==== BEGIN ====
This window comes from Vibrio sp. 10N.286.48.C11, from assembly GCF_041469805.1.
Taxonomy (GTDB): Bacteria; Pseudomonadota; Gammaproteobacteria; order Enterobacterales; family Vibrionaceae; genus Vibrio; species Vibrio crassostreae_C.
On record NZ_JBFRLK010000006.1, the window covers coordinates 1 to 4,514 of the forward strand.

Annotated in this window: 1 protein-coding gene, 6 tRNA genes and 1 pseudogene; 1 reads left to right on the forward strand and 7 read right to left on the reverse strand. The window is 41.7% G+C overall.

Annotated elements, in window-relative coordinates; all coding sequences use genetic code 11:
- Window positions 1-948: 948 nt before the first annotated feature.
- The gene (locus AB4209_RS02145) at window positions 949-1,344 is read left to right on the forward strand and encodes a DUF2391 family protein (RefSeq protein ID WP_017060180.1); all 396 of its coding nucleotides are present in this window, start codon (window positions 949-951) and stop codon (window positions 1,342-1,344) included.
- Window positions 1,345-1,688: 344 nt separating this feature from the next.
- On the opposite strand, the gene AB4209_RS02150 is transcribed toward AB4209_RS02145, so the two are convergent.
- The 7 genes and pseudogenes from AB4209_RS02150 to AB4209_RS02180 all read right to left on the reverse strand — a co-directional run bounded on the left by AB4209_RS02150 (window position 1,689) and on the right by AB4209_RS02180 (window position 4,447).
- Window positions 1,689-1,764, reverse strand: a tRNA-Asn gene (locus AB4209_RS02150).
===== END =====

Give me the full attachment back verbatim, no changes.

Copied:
This window comes from Vibrio sp. 10N.286.48.C11, from assembly GCF_041469805.1.
Taxonomy (GTDB): Bacteria; Pseudomonadota; Gammaproteobacteria; order Enterobacterales; family Vibrionaceae; genus Vibrio; species Vibrio crassostreae_C.
On record NZ_JBFRLK010000006.1, the window covers coordinates 1 to 4,514 of the forward strand.

Annotated in this window: 1 protein-coding gene, 6 tRNA genes and 1 pseudogene; 1 reads left to right on the forward strand and 7 read right to left on the reverse strand. The window is 41.7% G+C overall.

Annotated elements, in window-relative coordinates; all coding sequences use genetic code 11:
- Window positions 1-948: 948 nt before the first annotated feature.
- The gene (locus AB4209_RS02145) at window positions 949-1,344 is read left to right on the forward strand and encodes a DUF2391 family protein (RefSeq protein ID WP_017060180.1); all 396 of its coding nucleotides are present in this window, start codon (window positions 949-951) and stop codon (window positions 1,342-1,344) included.
- Window positions 1,345-1,688: 344 nt separating this feature from the next.
- On the opposite strand, the gene AB4209_RS02150 is transcribed toward AB4209_RS02145, so the two are convergent.
- The 7 genes and pseudogenes from AB4209_RS02150 to AB4209_RS02180 all read right to left on the reverse strand — a co-directional run bounded on the left by AB4209_RS02150 (window position 1,689) and on the right by AB4209_RS02180 (window position 4,447).
- Window positions 1,689-1,764, reverse strand: a tRNA-Asn gene (locus AB4209_RS02150).